Saturday, September 27, 2008

Study is Published: Free Access on Proquest

by : Kristie Holmes, Ph.D. Union University


Little attention has been given to liability issues and practitioner vulnerability in the rapidly emerging modality of online therapy. The purpose of this study was to explore ethical issues and identify potential risks of liability faced by mental health professionals in three areas of online practice: qualifications and training, domain of practice, and delivery of services. A sample of 232 online providers who were members of the International Society for Mental Health Online (International Society for Mental Health Online) completed an online survey containing items asking about their online therapy procedures and ethical practice. Descriptive statistics, including frequencies and percentages, were used to examine the distribution and patterns of item responses. In addition, t tests were used to compare responses of the participants grouped by two key online therapist characteristics, gender, and domicile of practice. Results indicated that participants were well qualified to provide mental health services with respect to educational and credential requirements (licensure). Issues of possible liability were uncovered with respect to domain of practice in the virtual world, with a significant number of therapists delivering online services outside their licensed geographical boundaries. Although most online practices were congruent with those of traditional therapy, the majority of providers did not know if their malpractice insurance covered online therapy, putting them at risk in the case of a practice lawsuit. Comparison by gender revealed no differences, and by domicile few differences suggesting that risk of liability were concerns experienced by online therapists in general. Results of this study will be useful for professional organizations and educational institutions as basis for increasing the level of clarity about ethical practice as well as providing the necessary elements for future trainings, and by regulating bodies to establish consistent standards and develop legal safeguards to guide and protect practitioners in their practice. And finally, information from this study can be used to focus further research on ethical practice in online therapy and provide a baseline for future studies examining the relationship between the ethics and efficacy of online therapy.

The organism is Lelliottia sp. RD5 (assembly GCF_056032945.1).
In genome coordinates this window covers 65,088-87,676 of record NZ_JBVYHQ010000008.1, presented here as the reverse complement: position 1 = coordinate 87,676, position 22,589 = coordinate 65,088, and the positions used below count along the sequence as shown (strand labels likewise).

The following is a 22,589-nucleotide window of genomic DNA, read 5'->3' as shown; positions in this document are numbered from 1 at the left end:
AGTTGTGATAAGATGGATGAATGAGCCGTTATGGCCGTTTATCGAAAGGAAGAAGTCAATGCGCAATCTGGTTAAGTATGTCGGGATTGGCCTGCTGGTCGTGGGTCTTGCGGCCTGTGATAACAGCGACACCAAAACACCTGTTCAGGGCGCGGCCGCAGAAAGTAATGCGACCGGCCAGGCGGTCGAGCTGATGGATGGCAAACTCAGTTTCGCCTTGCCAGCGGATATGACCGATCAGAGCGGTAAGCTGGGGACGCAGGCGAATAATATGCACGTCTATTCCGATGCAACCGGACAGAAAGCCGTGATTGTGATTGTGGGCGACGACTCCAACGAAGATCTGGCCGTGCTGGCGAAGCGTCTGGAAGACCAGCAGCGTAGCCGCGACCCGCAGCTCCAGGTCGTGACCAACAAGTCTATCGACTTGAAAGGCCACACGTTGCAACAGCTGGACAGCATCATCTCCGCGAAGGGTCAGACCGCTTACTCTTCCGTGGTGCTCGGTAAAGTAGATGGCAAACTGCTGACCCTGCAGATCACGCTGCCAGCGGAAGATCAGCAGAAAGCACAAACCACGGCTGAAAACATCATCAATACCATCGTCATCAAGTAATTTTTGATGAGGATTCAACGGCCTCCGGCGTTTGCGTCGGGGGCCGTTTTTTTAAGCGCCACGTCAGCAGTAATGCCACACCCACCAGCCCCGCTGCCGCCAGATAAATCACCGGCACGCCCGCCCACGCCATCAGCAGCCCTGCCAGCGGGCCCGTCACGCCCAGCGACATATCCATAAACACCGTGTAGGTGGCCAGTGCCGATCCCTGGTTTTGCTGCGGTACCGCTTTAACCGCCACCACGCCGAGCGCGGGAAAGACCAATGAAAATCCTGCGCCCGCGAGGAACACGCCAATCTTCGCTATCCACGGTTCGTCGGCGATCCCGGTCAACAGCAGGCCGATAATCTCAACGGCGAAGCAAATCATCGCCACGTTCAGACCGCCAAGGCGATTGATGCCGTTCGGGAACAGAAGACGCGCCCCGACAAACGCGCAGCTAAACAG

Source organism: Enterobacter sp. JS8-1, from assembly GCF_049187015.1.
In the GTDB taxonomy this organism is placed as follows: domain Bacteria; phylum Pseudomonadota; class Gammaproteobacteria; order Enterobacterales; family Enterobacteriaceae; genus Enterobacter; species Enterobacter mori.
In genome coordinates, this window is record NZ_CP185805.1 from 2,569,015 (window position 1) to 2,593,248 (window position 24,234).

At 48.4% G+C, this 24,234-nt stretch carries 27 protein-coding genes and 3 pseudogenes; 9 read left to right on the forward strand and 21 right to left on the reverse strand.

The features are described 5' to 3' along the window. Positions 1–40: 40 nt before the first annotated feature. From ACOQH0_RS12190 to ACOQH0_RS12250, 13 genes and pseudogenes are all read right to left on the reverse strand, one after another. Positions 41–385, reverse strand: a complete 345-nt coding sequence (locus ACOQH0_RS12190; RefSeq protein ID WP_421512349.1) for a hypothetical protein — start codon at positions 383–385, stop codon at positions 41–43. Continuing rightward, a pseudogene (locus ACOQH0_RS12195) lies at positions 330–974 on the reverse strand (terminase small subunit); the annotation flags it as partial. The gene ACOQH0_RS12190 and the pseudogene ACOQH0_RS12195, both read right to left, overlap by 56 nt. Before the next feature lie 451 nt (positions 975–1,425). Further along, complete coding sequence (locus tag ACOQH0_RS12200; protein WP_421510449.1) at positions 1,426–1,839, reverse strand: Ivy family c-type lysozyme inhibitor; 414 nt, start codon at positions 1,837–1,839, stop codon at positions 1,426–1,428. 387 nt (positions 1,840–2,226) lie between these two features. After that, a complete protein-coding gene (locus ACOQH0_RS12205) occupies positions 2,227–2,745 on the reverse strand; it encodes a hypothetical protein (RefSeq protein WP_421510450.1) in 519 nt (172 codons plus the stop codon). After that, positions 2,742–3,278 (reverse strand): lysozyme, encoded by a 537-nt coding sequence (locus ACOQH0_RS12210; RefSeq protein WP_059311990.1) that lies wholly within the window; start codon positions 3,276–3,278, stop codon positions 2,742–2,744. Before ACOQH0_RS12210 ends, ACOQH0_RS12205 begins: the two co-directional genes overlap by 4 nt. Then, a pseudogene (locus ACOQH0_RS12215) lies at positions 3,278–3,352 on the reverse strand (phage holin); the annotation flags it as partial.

For Permissions: Kristie Holmes, Ph.D.

Monday, May 19, 2008

CT13 Conference: San Diego June 2008- Ethical Online Therapy

Thank you to all of you who participated in this study. Currently we are sifting through the data and "cleaning" it up. You should have gotten a brief response from me ( stating that I had received your information and that you were on my list...or even a simple "got it!". If you didn't, I probably still have your information but my response may have gone through your spam filter. So if you are not sure, feel free to email me and check in to make sure you are on my list.

I have received approximately one thousand emails, and am getting close to sorting through each of them and designating them to various lists. I wish I had an exact timeline for you as far as incentive distribution and /or results. However, I do have to graduate at the end of August- so sometime this summer!

I will be speaking on this topic at the CyberPsychology Conference in San Diego (June) if you are going to be will get a sneak peek at the results!